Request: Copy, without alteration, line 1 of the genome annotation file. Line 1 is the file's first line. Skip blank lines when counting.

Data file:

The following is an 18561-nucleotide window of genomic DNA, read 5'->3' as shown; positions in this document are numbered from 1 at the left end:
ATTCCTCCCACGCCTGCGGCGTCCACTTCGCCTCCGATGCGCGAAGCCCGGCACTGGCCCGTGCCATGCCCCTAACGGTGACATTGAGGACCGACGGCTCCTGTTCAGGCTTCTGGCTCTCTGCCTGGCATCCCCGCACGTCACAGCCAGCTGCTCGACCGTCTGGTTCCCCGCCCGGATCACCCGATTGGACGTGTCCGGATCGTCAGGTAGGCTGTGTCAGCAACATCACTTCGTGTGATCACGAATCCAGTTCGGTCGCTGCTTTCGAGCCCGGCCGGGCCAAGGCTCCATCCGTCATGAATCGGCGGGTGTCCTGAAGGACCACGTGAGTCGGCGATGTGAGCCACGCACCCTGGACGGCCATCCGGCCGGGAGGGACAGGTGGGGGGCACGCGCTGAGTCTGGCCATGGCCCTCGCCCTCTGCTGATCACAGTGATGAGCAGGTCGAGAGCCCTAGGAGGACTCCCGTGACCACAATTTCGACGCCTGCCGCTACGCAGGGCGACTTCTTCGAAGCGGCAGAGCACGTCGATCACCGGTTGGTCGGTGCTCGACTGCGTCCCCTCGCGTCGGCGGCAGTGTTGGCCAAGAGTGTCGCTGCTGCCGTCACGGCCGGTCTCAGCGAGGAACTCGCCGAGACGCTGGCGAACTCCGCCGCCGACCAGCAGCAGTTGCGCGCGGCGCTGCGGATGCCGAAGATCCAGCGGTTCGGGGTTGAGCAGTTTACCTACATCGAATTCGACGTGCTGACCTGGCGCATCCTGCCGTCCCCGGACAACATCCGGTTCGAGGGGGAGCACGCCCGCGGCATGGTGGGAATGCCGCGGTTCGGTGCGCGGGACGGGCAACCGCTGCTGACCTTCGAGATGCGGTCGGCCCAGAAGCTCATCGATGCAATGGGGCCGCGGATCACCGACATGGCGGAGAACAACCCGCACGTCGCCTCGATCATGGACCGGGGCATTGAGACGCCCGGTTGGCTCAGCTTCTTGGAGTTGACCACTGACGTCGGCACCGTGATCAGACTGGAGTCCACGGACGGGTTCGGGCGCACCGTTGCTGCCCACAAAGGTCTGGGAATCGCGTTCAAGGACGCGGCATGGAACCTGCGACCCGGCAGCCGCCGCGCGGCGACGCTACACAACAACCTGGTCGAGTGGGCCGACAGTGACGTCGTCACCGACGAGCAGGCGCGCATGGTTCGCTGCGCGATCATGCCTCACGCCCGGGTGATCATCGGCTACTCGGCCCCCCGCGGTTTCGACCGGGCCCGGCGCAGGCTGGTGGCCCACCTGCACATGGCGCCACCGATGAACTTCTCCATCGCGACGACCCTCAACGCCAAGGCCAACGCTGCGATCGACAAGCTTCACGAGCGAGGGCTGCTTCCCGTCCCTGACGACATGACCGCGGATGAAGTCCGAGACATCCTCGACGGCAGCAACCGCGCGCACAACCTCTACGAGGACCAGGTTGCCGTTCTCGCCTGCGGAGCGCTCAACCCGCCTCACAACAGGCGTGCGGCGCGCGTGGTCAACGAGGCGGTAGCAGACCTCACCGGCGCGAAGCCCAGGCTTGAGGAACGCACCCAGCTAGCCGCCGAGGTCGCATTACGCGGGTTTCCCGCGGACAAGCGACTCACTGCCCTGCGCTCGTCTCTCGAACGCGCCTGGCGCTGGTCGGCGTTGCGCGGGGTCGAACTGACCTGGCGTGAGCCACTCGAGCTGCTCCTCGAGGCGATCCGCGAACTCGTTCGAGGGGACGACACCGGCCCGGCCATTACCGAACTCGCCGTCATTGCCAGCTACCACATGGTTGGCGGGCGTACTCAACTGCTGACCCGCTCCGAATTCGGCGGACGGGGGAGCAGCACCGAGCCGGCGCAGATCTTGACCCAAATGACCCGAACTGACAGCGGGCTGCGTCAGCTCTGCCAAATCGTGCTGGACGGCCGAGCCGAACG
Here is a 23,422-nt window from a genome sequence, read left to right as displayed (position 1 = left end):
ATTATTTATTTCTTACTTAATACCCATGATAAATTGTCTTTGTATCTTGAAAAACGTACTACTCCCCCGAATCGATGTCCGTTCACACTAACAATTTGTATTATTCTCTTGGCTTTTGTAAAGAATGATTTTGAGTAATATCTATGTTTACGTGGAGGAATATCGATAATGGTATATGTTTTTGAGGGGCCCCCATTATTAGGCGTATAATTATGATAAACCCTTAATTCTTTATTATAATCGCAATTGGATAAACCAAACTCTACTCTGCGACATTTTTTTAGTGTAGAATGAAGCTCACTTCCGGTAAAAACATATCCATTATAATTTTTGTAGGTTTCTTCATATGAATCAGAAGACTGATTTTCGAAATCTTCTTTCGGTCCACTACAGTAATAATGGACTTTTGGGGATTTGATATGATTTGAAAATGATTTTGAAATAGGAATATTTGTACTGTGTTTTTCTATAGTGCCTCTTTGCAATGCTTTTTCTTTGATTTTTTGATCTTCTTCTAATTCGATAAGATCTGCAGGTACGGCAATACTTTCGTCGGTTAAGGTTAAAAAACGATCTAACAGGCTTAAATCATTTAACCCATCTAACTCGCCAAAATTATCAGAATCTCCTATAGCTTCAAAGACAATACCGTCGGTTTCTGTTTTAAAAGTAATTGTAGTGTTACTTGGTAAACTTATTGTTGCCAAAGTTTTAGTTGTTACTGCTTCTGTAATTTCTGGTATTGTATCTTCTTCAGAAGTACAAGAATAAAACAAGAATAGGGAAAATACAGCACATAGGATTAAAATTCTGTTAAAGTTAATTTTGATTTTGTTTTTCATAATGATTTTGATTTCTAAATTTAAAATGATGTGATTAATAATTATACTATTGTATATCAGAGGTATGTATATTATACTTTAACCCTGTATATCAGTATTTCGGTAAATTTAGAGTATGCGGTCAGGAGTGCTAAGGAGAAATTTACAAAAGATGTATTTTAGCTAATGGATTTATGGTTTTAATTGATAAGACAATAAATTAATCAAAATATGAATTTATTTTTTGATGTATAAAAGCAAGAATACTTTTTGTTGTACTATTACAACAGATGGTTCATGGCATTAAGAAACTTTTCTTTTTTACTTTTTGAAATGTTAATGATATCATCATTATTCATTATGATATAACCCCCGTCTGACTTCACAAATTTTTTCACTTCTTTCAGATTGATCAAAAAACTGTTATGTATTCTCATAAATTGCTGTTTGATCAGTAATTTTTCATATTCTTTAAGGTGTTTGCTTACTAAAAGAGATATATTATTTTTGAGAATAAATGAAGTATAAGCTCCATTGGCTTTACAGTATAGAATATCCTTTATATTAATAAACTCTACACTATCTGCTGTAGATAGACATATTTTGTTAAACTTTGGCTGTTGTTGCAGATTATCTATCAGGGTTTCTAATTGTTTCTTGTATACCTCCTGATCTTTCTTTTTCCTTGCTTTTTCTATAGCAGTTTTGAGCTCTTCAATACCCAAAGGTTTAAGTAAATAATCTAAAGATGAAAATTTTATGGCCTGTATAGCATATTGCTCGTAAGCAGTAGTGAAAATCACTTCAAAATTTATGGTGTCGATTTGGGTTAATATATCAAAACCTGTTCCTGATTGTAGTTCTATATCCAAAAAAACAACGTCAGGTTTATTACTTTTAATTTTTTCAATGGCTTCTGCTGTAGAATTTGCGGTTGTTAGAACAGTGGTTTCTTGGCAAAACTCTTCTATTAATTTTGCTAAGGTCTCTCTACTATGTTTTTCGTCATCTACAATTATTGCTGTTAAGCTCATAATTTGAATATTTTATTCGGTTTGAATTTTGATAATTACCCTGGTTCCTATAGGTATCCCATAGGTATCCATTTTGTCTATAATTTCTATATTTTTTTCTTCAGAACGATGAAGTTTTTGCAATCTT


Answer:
The following is an 18561-nucleotide window of genomic DNA, read 5'->3' as shown; positions in this document are numbered from 1 at the left end: